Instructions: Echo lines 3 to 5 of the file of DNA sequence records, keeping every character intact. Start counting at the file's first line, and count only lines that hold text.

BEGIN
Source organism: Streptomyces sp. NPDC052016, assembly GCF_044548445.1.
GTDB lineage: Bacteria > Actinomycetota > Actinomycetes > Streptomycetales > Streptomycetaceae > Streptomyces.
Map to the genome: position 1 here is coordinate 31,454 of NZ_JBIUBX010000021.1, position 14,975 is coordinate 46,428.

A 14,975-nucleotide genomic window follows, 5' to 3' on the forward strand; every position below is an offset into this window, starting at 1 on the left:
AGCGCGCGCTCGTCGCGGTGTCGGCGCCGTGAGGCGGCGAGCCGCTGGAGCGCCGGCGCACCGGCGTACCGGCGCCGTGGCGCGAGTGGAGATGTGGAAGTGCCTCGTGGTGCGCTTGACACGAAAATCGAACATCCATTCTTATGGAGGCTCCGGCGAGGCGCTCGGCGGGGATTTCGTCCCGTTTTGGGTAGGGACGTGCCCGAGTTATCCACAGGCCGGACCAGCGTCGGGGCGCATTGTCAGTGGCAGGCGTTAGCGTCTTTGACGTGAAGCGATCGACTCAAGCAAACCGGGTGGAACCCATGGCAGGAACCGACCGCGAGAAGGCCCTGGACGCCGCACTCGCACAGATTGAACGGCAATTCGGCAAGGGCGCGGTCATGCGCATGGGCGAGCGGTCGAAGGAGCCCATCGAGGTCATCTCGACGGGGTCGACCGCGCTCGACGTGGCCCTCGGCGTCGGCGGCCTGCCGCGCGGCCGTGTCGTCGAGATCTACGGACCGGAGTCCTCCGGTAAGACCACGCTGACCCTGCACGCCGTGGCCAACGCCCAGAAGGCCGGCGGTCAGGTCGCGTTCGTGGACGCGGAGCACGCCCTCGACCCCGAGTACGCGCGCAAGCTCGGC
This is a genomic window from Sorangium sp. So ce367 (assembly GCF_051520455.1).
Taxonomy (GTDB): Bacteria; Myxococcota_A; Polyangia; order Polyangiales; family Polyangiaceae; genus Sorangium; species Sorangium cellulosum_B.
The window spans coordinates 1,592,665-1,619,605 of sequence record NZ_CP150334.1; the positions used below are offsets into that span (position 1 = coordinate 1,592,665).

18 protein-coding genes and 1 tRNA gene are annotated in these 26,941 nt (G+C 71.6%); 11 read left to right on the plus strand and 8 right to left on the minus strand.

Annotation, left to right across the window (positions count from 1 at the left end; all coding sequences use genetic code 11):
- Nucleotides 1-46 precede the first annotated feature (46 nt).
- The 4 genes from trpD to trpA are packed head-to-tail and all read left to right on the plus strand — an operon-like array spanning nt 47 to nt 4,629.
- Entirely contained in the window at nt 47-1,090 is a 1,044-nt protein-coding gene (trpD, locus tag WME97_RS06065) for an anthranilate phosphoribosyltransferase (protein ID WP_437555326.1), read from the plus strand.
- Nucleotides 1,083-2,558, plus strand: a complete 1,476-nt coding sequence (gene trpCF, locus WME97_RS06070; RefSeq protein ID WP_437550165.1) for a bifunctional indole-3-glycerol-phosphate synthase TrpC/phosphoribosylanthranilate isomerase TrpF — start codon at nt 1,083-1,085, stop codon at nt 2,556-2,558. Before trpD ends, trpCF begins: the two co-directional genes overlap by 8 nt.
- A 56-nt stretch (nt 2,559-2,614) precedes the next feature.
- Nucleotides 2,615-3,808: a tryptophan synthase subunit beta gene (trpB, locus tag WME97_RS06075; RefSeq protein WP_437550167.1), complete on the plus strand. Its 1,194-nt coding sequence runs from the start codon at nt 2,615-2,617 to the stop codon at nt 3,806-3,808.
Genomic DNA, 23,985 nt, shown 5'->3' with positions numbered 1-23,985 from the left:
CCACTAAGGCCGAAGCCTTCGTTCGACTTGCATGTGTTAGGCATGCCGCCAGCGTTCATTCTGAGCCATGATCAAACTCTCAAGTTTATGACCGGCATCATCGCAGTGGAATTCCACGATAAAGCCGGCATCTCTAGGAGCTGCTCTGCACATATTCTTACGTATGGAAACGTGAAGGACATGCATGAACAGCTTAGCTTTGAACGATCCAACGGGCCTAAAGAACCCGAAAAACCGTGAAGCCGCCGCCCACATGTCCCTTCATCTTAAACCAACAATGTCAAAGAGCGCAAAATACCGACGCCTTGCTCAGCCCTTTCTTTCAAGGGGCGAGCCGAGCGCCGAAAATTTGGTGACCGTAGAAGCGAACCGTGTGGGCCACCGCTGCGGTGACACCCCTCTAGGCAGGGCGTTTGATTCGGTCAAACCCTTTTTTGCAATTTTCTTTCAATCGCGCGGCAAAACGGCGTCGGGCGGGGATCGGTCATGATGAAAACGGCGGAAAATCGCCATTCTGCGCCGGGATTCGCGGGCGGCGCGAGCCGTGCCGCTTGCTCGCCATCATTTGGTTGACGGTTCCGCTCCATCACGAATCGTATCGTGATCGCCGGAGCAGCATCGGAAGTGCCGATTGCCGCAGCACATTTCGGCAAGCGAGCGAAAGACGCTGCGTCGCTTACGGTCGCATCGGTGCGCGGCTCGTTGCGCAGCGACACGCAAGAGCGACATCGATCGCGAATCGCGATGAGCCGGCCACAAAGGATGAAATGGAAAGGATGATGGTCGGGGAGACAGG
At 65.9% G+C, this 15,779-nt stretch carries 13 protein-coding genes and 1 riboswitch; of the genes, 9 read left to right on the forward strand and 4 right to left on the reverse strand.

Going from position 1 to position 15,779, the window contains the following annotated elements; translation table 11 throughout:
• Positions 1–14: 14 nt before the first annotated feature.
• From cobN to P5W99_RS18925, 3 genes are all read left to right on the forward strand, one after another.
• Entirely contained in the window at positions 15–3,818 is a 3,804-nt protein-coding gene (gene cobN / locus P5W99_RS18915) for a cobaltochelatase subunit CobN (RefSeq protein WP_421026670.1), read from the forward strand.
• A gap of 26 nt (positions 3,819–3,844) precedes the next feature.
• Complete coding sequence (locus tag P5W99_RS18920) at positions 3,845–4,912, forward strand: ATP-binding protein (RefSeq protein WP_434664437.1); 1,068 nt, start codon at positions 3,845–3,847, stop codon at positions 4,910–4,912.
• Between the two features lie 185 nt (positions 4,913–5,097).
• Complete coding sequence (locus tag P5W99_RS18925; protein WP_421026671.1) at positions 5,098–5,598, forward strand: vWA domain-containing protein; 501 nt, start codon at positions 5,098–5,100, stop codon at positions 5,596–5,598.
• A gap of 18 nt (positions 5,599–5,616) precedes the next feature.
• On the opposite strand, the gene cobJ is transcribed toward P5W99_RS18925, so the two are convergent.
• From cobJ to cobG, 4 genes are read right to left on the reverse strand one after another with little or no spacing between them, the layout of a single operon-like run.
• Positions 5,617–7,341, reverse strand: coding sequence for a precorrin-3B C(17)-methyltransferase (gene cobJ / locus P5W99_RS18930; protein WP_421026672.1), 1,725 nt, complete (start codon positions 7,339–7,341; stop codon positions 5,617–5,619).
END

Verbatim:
Map to the genome: position 1 here is coordinate 31,454 of NZ_JBIUBX010000021.1, position 14,975 is coordinate 46,428.

A 14,975-nucleotide genomic window follows, 5' to 3' on the forward strand; every position below is an offset into this window, starting at 1 on the left:
AGCGCGCGCTCGTCGCGGTGTCGGCGCCGTGAGGCGGCGAGCCGCTGGAGCGCCGGCGCACCGGCGTACCGGCGCCGTGGCGCGAGTGGAGATGTGGAAGTGCCTCGTGGTGCGCTTGACACGAAAATCGAACATCCATTCTTATGGAGGCTCCGGCGAGGCGCTCGGCGGGGATTTCGTCCCGTTTTGGGTAGGGACGTGCCCGAGTTATCCACAGGCCGGACCAGCGTCGGGGCGCATTGTCAGTGGCAGGCGTTAGCGTCTTTGACGTGAAGCGATCGACTCAAGCAAACCGGGTGGAACCCATGGCAGGAACCGACCGCGAGAAGGCCCTGGACGCCGCACTCGCACAGATTGAACGGCAATTCGGCAAGGGCGCGGTCATGCGCATGGGCGAGCGGTCGAAGGAGCCCATCGAGGTCATCTCGACGGGGTCGACCGCGCTCGACGTGGCCCTCGGCGTCGGCGGCCTGCCGCGCGGCCGTGTCGTCGAGATCTACGGACCGGAGTCCTCCGGTAAGACCACGCTGACCCTGCACGCCGTGGCCAACGCCCAGAAGGCCGGCGGTCAGGTCGCGTTCGTGGACGCGGAGCACGCCCTCGACCCCGAGTACGCGCGCAAGCTCGGC